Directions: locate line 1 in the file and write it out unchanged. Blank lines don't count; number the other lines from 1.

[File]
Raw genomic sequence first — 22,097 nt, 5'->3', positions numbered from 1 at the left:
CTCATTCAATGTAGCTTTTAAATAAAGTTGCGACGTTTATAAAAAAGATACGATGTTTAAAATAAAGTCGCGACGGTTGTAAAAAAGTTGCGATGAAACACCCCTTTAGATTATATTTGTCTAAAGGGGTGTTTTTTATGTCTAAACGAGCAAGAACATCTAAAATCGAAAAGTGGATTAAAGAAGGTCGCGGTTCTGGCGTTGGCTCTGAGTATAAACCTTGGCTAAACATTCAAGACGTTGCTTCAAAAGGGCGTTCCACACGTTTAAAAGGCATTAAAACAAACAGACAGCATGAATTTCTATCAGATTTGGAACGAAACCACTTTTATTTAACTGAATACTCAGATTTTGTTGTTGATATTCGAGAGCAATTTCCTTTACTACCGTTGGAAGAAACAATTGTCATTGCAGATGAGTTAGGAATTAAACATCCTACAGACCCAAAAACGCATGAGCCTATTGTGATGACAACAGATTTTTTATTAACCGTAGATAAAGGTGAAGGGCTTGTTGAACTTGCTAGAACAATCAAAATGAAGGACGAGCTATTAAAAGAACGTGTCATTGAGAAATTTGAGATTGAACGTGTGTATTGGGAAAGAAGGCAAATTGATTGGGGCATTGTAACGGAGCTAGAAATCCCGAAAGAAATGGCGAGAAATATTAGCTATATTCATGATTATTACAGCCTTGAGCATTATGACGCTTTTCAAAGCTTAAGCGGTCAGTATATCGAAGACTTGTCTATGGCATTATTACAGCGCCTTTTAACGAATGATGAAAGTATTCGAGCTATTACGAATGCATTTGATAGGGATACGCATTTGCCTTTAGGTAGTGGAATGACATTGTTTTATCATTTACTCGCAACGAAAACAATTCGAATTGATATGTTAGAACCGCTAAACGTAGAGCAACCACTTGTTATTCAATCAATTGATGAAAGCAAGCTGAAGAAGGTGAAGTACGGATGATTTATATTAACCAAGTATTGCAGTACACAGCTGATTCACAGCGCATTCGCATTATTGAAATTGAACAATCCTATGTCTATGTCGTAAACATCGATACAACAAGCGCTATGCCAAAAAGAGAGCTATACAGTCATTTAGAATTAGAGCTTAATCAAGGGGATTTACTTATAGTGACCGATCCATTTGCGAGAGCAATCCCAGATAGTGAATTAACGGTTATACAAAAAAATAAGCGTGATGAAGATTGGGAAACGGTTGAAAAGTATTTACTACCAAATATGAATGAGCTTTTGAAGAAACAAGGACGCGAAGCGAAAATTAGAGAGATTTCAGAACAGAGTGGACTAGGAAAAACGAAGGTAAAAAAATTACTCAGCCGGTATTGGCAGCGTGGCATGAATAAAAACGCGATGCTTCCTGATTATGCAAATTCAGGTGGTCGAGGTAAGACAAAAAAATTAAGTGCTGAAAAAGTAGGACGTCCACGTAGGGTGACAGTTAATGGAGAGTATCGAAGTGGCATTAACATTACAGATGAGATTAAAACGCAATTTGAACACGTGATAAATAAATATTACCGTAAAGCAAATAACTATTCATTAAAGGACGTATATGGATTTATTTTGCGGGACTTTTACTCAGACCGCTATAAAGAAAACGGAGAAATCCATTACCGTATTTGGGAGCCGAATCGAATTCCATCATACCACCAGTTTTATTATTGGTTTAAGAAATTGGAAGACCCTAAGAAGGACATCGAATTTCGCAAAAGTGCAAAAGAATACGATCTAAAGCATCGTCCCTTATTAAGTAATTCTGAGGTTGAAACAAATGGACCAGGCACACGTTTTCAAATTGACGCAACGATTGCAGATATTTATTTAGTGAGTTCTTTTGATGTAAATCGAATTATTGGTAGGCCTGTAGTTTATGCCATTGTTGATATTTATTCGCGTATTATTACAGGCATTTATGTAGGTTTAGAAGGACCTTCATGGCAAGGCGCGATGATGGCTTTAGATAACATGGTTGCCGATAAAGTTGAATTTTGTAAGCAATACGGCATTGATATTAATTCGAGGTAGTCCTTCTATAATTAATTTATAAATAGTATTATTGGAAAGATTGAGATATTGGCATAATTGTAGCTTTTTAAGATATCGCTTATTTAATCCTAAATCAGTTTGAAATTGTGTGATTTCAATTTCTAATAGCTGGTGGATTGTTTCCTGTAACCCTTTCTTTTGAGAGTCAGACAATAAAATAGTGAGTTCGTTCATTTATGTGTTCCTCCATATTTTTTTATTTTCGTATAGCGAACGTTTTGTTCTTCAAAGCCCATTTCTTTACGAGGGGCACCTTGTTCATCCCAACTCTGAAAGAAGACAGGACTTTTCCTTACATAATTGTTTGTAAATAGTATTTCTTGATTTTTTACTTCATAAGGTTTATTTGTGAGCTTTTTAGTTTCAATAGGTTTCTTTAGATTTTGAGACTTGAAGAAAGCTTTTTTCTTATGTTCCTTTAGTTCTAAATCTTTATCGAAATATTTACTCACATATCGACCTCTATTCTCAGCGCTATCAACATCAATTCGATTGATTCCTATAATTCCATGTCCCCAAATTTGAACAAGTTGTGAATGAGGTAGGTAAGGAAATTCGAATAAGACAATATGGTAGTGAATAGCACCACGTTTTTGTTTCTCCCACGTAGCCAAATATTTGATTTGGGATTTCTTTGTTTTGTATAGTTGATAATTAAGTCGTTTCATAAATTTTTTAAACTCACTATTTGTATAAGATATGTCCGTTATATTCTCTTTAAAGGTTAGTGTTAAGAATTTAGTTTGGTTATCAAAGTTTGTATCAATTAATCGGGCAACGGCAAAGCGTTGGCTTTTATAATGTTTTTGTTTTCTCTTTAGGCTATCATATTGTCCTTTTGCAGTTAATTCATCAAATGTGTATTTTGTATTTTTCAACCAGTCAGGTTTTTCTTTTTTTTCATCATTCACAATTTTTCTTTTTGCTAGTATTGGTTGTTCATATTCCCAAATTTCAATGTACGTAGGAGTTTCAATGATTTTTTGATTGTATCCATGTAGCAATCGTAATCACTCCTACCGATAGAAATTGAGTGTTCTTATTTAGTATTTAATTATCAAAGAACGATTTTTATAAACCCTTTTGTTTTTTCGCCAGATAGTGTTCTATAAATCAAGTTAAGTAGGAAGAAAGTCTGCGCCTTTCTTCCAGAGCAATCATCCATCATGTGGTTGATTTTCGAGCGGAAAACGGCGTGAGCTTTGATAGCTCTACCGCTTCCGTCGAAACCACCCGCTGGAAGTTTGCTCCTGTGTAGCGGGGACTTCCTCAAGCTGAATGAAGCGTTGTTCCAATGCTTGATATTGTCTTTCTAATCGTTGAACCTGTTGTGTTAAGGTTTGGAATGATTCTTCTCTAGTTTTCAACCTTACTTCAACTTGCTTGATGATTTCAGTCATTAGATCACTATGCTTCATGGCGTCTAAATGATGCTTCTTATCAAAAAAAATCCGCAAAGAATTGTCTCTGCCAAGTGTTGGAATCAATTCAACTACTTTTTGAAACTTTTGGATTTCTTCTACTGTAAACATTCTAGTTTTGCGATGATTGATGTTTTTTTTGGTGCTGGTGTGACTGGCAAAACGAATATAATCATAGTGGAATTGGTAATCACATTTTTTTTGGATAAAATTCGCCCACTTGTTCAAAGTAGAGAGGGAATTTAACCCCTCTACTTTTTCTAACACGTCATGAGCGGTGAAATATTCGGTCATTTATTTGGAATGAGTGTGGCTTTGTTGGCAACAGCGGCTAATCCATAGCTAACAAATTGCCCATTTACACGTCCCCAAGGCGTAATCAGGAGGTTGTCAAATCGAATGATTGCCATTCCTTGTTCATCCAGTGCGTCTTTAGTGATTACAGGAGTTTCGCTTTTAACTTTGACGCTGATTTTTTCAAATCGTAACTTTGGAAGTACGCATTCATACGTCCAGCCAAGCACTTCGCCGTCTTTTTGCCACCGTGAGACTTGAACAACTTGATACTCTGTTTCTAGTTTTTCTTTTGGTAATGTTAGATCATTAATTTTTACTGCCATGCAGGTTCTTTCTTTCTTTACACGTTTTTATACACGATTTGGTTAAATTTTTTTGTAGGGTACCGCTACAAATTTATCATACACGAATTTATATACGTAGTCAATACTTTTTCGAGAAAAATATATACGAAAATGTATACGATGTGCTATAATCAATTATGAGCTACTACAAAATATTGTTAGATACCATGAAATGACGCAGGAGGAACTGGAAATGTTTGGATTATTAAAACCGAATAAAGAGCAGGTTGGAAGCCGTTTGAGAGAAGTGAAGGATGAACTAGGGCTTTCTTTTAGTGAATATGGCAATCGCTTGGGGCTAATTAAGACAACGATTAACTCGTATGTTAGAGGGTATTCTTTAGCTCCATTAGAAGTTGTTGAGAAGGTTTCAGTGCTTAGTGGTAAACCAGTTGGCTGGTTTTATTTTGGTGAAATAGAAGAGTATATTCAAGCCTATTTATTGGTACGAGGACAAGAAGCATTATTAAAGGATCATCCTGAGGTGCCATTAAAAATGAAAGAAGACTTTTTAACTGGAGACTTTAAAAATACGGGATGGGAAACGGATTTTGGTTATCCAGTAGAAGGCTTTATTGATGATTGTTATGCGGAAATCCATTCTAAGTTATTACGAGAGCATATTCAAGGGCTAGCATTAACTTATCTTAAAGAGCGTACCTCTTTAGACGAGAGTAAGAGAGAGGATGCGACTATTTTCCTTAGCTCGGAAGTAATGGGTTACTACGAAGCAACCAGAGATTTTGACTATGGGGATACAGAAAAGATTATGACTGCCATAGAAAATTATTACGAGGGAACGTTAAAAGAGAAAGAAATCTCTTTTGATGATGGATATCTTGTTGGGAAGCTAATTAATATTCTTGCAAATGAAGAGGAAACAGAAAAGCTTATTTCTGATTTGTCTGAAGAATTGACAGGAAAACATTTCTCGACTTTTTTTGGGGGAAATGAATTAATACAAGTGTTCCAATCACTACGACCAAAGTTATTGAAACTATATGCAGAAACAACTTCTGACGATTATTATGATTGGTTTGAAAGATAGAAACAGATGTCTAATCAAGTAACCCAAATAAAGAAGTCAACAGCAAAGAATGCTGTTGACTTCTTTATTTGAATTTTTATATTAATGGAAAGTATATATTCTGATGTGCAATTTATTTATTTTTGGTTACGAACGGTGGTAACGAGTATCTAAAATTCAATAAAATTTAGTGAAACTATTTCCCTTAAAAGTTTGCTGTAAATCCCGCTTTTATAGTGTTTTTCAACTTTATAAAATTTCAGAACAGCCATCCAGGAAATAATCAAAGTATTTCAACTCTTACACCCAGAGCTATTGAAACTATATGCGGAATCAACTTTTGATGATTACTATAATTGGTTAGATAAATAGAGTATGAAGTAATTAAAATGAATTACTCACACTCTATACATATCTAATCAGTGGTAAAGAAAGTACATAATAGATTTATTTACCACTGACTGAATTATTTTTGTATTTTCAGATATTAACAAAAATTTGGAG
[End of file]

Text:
Raw genomic sequence first — 22,097 nt, 5'->3', positions numbered from 1 at the left: